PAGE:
|From: BBC Worklife / Credit: Getty Images/iStockphoto|
Monday, August 26, 2019
How to tell if you’re being ‘breadcrumbed’ at work, by Emily Torres (From BBC Worklife)
👉By Emily Torres
👉GO TO FULL ARTICLE: Are you being ‘breadcrumbed’ at work?
Stop breadcrumbing me!
🚩Is your boss commitment-phobic?
Our modern dating vocabulary is making its way into our work lexicon, and it’s bringing more life and colour to the way we describe our experiences. Have you ever been ghosted by a potential employer? Or have you ghosted them? Now, thanks to the latest series of the reality TV show Love Island, we have a new word for an old practice: breadcrumbing.
“Breadcrumbing is when you leave little bits of bread for someone. It’s a way of saying when you lead someone on,” explains Love Island host Caroline Flack. These small amounts of communication, encouragement or rewards ultimately might leave the recipient empty-handed.
Whether you’re being strung along in a drawn-out hiring process or your existing employer is leading you on, breadcrumbing gives you “just enough” to keep you on the line. You can see it when your manager drops hints about new projects, raises or promotions that may – or may not – ever materialise.
“Breadcrumbing is really a modern term for what we used to call intermittent reinforcement, which is one of the strongest ways to develop someone's behaviour,” says B Lynn Ware, an industrial/organisational psychologist and the CEO of a leadership consultancy in California. She explains that successful managers use behavioural reinforcement to develop their staff through appropriate and proportional recognition and rewards.
But what if they’re not actually using it for employee development? […]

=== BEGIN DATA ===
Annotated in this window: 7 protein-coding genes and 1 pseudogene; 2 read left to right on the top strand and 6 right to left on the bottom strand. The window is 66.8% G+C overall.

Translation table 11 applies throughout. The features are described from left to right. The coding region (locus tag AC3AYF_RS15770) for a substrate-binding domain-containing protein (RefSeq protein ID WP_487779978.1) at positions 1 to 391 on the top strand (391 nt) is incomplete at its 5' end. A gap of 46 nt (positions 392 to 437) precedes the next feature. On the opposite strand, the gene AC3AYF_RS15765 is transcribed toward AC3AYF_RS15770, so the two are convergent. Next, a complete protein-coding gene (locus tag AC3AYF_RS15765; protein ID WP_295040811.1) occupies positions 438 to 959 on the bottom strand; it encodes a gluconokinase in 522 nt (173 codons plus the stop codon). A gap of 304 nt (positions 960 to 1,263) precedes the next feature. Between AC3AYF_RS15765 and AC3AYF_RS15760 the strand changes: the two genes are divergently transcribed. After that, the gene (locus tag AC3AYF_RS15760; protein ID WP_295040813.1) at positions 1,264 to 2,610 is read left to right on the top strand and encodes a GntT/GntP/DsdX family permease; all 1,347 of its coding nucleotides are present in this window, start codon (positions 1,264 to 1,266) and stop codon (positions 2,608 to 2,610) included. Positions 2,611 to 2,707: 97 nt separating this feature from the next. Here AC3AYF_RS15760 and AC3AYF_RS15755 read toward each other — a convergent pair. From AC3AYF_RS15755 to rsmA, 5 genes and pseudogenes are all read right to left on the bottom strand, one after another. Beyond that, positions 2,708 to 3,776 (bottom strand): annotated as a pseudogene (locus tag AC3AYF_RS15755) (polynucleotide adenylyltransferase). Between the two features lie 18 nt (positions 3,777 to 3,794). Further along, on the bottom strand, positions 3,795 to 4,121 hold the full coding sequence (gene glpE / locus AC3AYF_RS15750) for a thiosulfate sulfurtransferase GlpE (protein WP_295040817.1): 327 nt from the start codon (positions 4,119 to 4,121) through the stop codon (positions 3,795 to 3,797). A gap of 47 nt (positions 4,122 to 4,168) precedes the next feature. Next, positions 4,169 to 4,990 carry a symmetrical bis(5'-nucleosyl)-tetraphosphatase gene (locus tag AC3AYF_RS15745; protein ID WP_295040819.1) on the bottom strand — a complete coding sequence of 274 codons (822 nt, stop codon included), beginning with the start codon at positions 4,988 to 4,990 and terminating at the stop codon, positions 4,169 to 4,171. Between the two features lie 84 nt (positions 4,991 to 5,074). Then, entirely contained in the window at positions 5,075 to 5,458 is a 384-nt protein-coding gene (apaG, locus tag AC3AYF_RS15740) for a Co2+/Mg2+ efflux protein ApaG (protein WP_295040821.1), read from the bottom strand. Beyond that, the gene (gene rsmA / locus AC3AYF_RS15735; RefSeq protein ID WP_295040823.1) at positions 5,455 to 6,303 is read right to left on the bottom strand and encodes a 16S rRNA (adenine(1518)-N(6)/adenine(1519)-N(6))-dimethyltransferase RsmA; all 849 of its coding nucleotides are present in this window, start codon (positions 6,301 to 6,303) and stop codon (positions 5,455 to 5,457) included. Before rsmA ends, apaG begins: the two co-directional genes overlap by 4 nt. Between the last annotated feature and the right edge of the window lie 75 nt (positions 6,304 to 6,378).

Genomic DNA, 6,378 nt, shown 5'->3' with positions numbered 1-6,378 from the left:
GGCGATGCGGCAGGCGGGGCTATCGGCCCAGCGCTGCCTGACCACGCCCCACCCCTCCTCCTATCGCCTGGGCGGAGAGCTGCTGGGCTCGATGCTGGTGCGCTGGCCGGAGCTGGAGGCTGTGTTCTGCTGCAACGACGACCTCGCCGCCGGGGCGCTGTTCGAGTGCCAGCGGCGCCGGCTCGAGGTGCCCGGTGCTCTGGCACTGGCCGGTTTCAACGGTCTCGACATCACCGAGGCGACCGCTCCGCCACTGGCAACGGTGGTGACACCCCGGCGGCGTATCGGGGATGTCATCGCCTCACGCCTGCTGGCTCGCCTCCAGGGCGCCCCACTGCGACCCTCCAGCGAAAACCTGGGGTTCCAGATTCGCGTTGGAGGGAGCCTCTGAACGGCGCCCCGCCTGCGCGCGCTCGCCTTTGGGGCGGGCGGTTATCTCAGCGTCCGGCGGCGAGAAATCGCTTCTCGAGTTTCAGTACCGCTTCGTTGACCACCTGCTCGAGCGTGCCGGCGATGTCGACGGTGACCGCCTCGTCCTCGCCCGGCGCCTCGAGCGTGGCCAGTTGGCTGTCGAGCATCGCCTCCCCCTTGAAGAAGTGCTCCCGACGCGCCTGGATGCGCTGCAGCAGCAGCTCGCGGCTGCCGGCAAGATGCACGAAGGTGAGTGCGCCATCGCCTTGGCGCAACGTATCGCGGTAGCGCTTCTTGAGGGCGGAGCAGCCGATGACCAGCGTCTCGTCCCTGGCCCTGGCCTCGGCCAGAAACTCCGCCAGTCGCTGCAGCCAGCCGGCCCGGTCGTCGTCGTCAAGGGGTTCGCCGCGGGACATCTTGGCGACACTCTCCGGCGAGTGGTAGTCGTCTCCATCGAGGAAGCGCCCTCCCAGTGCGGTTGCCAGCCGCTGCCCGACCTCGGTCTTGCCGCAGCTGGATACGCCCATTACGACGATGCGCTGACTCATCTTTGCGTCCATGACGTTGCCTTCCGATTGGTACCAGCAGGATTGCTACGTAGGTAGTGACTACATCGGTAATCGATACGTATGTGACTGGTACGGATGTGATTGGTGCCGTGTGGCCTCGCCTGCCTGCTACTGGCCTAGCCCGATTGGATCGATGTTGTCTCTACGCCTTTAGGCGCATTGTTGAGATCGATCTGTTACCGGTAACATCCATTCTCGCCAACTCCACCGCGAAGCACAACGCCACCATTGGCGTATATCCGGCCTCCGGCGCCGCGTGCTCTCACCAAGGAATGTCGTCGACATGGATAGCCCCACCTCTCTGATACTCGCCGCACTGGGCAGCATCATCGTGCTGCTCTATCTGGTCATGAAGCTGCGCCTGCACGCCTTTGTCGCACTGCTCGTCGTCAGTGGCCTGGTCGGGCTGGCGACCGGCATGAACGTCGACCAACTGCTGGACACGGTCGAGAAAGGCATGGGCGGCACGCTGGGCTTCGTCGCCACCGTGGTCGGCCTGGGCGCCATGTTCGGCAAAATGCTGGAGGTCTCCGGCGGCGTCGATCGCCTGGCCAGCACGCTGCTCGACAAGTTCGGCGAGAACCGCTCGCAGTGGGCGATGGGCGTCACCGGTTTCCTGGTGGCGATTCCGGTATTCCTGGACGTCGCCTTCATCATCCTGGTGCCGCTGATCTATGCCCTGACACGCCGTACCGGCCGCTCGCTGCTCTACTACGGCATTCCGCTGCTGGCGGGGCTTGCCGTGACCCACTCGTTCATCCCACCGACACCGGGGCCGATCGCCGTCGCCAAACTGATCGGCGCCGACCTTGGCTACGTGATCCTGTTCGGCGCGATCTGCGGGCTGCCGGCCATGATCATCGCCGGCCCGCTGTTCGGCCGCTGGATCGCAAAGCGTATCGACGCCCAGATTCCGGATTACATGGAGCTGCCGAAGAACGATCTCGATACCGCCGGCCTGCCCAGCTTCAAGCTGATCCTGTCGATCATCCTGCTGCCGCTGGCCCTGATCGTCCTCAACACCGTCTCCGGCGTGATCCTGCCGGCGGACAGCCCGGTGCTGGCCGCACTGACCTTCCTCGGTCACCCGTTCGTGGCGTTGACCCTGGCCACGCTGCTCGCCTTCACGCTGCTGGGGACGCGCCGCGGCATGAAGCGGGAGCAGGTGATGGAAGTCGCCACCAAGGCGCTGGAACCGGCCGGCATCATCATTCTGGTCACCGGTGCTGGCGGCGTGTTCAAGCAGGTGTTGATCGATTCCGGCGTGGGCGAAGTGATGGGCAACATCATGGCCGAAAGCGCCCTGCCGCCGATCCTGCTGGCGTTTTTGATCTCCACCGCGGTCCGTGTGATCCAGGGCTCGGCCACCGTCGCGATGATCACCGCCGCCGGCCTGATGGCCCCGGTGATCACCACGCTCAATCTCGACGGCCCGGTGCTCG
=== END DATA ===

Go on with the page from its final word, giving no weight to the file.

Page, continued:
🚩Red flags to watch for
In a healthy workplace, feedback comes readily and regularly. Take stock of when you receive rewards or encouragement; is it only during times of peak burnout, or right when you’re ready to call it quits? […]
Stay vigilant of how your manager communicates rewards to you, as well. […] Two-way communication and negotiation are essential.
A classic breadcrumbing tactic is giving someone just enough to keep them busy, without taking the risk of doing something totally new. So, consider how your manager reacts to your proposals for new projects or ideas. […]
Finally, one of the biggest red flags is when a company routinely dangles promotions or promises title changes without following through.
Workers continue to expect more from their employers in terms of engagement and development. And savvy employers know that developing their employees’ careers cultivates loyalty. According to LinkedIn’s 2018 Workplace Learning Report, which surveyed over 4,000 employees, managers, executives and talent developers, 94% of employees would stay at a job longer if it invested in their career.
[…] Frequent, transparent communication and commensurate rewards are a must – breadcrumbs, but the right kind.
“I don't think breadcrumbing is necessarily a bad thing, as long as the manager follows through on it,” says Ware. “Managers are trained to recognise talented employees and help them grow, and it should always come with follow through.” (Read full article)
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The Power of Motivation: Crash Course Psychology #17 (11:19 minutes)
Prepare to Negotiate Your Salary (Or Anything): Crash Course Business - Soft Skills #7 (11:10 minutes)
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